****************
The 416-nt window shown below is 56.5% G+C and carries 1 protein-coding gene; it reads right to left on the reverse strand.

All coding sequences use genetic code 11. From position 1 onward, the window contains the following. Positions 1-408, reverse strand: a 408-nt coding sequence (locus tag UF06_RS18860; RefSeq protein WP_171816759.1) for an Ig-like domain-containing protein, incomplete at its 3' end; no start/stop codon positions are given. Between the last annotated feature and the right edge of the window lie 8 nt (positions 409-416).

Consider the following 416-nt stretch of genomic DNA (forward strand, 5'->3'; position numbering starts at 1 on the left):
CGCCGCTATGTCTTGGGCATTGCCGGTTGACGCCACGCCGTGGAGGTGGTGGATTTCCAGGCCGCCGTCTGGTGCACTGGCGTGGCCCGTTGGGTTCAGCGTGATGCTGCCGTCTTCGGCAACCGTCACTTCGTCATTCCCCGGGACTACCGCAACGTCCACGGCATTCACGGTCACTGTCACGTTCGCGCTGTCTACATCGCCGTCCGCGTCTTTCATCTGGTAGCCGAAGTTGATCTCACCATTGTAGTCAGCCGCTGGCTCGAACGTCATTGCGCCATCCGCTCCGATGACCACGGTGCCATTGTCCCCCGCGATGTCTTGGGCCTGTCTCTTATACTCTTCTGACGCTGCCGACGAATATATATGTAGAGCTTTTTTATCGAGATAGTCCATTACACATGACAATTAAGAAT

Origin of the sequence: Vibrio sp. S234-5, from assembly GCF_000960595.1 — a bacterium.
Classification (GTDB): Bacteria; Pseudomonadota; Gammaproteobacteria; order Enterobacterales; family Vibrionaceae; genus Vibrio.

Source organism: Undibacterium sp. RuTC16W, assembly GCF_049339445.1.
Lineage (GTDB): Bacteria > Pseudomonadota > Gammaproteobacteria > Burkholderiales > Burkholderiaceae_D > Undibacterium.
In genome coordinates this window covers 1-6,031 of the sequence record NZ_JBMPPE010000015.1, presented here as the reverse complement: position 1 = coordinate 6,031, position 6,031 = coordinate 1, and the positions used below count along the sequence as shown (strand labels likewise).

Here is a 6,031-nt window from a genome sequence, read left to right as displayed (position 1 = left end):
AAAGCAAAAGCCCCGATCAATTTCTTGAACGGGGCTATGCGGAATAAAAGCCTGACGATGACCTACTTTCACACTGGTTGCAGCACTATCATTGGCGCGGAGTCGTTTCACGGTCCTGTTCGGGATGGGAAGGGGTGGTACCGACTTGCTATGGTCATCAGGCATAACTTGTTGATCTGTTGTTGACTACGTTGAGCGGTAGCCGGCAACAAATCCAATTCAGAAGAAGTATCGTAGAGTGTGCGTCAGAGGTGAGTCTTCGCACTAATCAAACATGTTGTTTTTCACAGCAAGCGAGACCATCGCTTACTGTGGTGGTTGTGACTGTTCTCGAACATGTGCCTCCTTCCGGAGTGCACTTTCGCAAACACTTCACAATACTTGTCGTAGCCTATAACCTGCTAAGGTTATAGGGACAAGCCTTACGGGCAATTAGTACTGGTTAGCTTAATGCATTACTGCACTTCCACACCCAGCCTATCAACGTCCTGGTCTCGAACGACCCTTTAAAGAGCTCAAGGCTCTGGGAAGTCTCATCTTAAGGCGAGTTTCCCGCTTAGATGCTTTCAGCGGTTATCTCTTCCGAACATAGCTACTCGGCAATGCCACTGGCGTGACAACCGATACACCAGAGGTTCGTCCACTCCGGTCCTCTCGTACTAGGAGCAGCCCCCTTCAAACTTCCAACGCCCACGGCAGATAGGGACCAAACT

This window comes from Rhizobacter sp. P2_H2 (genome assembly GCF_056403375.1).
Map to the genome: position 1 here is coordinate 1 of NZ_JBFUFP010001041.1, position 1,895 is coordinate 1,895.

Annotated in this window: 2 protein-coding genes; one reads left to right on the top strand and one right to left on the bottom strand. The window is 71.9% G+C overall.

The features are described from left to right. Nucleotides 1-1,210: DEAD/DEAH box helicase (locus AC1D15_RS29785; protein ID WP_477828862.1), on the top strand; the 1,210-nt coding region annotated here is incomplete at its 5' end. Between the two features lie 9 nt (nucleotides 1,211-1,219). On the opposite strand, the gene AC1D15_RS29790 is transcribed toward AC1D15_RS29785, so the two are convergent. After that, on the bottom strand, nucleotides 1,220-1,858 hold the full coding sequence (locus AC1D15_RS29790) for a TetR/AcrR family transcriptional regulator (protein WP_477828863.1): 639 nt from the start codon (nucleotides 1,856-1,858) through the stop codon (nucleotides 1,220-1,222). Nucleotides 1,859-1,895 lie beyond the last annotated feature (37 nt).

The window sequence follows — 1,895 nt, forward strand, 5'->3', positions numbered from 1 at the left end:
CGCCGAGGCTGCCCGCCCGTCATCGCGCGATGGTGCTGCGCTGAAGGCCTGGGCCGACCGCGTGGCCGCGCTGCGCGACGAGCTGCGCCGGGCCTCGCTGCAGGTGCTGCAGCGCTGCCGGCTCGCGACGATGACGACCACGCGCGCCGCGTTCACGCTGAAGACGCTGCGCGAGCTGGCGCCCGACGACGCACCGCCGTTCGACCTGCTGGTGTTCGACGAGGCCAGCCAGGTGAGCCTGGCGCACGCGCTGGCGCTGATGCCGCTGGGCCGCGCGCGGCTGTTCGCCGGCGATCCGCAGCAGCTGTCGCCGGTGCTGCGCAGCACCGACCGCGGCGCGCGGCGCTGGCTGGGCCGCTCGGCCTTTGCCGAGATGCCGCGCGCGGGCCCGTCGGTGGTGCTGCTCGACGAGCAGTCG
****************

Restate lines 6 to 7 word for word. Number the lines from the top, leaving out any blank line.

Classification (GTDB): Bacteria; Pseudomonadota; Gammaproteobacteria; order Enterobacterales; family Vibrionaceae; genus Vibrio.

Source organism: Undibacterium sp. RuTC16W, assembly GCF_049339445.1.